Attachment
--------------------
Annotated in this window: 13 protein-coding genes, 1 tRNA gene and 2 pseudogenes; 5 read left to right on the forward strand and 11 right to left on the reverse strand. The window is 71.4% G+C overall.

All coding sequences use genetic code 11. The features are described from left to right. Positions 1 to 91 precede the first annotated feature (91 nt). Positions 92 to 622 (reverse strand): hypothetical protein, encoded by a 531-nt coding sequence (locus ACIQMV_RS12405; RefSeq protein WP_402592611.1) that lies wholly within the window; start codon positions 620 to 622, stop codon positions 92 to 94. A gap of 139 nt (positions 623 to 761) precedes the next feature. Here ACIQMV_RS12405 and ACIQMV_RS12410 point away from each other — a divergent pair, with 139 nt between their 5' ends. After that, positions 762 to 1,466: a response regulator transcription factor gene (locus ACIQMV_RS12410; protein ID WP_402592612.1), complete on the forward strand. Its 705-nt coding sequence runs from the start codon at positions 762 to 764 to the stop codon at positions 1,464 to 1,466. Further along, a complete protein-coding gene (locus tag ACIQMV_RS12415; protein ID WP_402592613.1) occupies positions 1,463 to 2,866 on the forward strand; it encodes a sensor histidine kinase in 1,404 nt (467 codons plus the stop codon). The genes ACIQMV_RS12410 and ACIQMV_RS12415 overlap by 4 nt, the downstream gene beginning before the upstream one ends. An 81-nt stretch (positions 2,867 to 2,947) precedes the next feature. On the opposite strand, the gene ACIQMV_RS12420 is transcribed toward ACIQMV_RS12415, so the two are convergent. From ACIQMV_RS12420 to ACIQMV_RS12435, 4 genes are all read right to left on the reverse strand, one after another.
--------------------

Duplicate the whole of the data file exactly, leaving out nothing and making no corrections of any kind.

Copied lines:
Annotated in this window: 13 protein-coding genes, 1 tRNA gene and 2 pseudogenes; 5 read left to right on the forward strand and 11 right to left on the reverse strand. The window is 71.4% G+C overall.

All coding sequences use genetic code 11. The features are described from left to right. Positions 1 to 91 precede the first annotated feature (91 nt). Positions 92 to 622 (reverse strand): hypothetical protein, encoded by a 531-nt coding sequence (locus ACIQMV_RS12405; RefSeq protein WP_402592611.1) that lies wholly within the window; start codon positions 620 to 622, stop codon positions 92 to 94. A gap of 139 nt (positions 623 to 761) precedes the next feature. Here ACIQMV_RS12405 and ACIQMV_RS12410 point away from each other — a divergent pair, with 139 nt between their 5' ends. After that, positions 762 to 1,466: a response regulator transcription factor gene (locus ACIQMV_RS12410; protein ID WP_402592612.1), complete on the forward strand. Its 705-nt coding sequence runs from the start codon at positions 762 to 764 to the stop codon at positions 1,464 to 1,466. Further along, a complete protein-coding gene (locus tag ACIQMV_RS12415; protein ID WP_402592613.1) occupies positions 1,463 to 2,866 on the forward strand; it encodes a sensor histidine kinase in 1,404 nt (467 codons plus the stop codon). The genes ACIQMV_RS12410 and ACIQMV_RS12415 overlap by 4 nt, the downstream gene beginning before the upstream one ends. An 81-nt stretch (positions 2,867 to 2,947) precedes the next feature. On the opposite strand, the gene ACIQMV_RS12420 is transcribed toward ACIQMV_RS12415, so the two are convergent. From ACIQMV_RS12420 to ACIQMV_RS12435, 4 genes are all read right to left on the reverse strand, one after another.